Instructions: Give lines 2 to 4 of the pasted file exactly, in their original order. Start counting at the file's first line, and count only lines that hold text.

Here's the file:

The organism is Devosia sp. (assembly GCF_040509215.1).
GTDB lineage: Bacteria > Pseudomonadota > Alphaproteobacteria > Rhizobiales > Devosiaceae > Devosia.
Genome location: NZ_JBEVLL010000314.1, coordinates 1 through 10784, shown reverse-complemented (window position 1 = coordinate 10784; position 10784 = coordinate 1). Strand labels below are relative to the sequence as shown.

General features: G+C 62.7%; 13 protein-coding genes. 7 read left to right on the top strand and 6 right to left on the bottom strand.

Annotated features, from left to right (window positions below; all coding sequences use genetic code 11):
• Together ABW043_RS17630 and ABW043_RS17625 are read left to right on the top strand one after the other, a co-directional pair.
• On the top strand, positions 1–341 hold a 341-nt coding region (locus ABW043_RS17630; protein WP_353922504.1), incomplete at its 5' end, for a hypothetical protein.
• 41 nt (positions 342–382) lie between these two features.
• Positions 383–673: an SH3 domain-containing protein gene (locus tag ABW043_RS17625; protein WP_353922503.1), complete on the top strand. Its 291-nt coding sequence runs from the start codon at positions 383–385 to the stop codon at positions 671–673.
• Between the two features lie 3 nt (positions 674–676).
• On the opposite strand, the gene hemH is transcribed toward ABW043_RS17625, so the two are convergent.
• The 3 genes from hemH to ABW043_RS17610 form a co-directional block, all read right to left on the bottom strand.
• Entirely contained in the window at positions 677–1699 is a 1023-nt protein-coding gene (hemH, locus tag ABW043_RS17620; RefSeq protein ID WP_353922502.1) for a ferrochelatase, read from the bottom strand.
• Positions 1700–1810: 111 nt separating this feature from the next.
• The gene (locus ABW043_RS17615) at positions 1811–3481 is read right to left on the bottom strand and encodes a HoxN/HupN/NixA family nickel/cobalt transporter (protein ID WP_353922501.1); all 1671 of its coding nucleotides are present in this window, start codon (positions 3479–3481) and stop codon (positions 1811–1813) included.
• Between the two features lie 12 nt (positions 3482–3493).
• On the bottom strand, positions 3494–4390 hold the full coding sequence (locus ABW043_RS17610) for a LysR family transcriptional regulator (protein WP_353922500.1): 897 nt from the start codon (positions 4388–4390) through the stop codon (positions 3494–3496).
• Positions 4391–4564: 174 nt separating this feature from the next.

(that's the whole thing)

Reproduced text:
GTDB lineage: Bacteria > Pseudomonadota > Alphaproteobacteria > Rhizobiales > Devosiaceae > Devosia.
Genome location: NZ_JBEVLL010000314.1, coordinates 1 through 10784, shown reverse-complemented (window position 1 = coordinate 10784; position 10784 = coordinate 1). Strand labels below are relative to the sequence as shown.

General features: G+C 62.7%; 13 protein-coding genes. 7 read left to right on the top strand and 6 right to left on the bottom strand.